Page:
Politicians Are Still Stuck on Prohibition

Nearly 90 years after the 21st Amendment ended America's failed experiment with banning alcohol, our leaders are still trying to tell us what to do.


Few explanations about the ultimate pointlessness of Prohibition are better than the one found in the 1969 Creedence Clearwater Revival song, Bootleg: "Take you a glass of water, make it against the law. See how good the water tastes when you can't have any at all. Bootleg, bootleg, bootleg, howl."

That's a howling good way of saying that when the government bans stuff, people still want it—and they'll do almost anything to get it. If you don't believe the CCR lyricists, then you haven't watched enough Netflix shows about the Mexican narcotics trade, which show how drug-eradication efforts boost demand, corrupt officials, and reward the most ruthless suppliers.

We've long known these lessons. Eighty-eight years ago last Sunday, two hard-drinking states, Pennsylvania and Ohio, and one tee-totaling one, Utah, approved the 21st Amendment to the Constitution repealing the 18th Amendment's Prohibition on the manufacturing, sales, and transportation of intoxicating beverages. It ended a 14-year experiment in insanity.

"By the 1930s, it was clear that Prohibition had become a public policy failure," noted. Passed against a backdrop of progressive do-gooding, the ban "had done little to curb" drinking and a lot to create modern organized-crime syndicates. Stuck in the Depression, "money trumped morals, and the federal government turned to alcohol to quench its thirst for desperately needed tax money."

By then, the only groups supporting Prohibition were "Baptists and bootleggers"—the former for religious reasons and the latter because it protected their turf. There's nothing a cartel hates more (even more than G-men) than legal competition, where disputes are settled by taking competitors to court rather than dangling their corpses from bridges.

Cutting government in on profits often protects an industry—in a similar way that paying "protection money" to mobsters allows a business to continue. In California, however, the government has gotten too greedy in dealing with its emerging cannabis industry, thus defeating the purpose of legalization.

Californians passed the Proposition 64 weed-legalization measure in 2016. Its proponents made the proper conceptual argument—that legalization would extinguish the black market and provide revenues that fund government programs. The revenues have been far less than predicted.

The "legal weed industry has struggled in the face of high taxes, local government opposition, and burdensome regulation," the libertarian Cato Institute explained. "As a result, much of the market remains underground….(E)stimates from 2018 suggest legal sales account for only 20-25 percent of total sales."

The problem isn't legalization, which is a wise policy that lessens the cost and injustice of prosecuting people for victimless "crimes." The problem is the continuation of Prohibitionist restrictions, which keep the underground economy flourishing. At least Proposition 64 attempted to further legalize a product.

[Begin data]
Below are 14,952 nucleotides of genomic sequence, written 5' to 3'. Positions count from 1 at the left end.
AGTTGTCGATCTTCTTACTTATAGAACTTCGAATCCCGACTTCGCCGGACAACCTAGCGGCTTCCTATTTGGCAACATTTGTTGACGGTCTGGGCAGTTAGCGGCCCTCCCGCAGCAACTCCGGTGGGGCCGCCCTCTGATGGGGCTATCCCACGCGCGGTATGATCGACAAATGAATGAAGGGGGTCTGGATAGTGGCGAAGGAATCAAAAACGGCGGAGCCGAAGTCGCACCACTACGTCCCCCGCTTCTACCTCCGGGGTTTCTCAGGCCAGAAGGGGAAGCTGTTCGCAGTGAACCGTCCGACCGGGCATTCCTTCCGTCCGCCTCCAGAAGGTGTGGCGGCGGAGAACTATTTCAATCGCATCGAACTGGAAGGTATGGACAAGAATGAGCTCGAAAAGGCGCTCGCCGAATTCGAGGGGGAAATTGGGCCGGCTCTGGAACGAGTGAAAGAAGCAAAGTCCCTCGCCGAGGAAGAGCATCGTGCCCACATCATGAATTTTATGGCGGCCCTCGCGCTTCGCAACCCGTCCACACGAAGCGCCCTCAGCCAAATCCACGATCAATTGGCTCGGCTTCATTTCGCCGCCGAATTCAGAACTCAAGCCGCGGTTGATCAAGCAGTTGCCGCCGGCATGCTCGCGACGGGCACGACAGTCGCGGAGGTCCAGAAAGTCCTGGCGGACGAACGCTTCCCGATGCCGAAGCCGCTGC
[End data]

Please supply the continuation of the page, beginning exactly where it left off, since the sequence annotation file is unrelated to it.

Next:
What explains California's efforts to impose new prohibitions on highly addictive products that currently are legal? Gov. Gavin Newsom last year signed Senate Bill 793, which banned the sale of flavored tobacco products. It's on hold pending a referendum next November.

This is full-fledged Prohibition and will have the totally foreseen consequences that accompany government bans. The law targets menthol cigarettes, as well as vaping and various smokeless tobacco products such as Swedish snus.

There's little question tobacco companies targeted African Americans in marketing menthol, but an outright sales ban will lead to black markets—such as the peddling of "loosies" on the streets of inner-city neighborhoods (and all the potentially dangerous police encounters that will take place as a result).

"Economic studies demonstrate that cigarettes and e-cigarettes are substitutes for each other," wrote public-health professor Kenneth Warner in the Washington Post. "(I)f e-cigarette prices rise relative to cigarette prices…some people will smoke cigarettes who would otherwise have used e-cigarettes."

He was referring to the Biden administration's misguided attempt to raise taxes on alternative nicotine products that are, per the top British health agency, 95 percent safer than cigarettes. Imagine how many smokers will return to their deadly habit if California prohibits their sale—or how many underground entrepreneurs will find ways to smuggle them into the state.

In terms of alcohol policy, California regulators have done a decent job learning Prohibition's lessons, given that alcohol sales aren't hobbled here by many prudish regulations that are common in more conservative states. I recently visited Pennsylvania, which mandates that hard liquor is sold through state-run stores with the choice and ambiance one expects in a DMV office.

Prohibition doesn't only apply to "sin" products and services such as booze, drugs and prostitution. As these editorial pages have frequently detailed, California prohibits honest work through Assembly Bill 5's limits on independent contracting—and through occupational-licensing rules that turn handymen into scofflaws. Instead of legalizing honest work, the state is punishing "economic crimes."

Like tobacco and other addictive substances, work is a lot like water. People will do whatever they have to do to find it. The only real beneficiaries of all prohibitions are bootleggers.

This column was first published in The Orange County Register.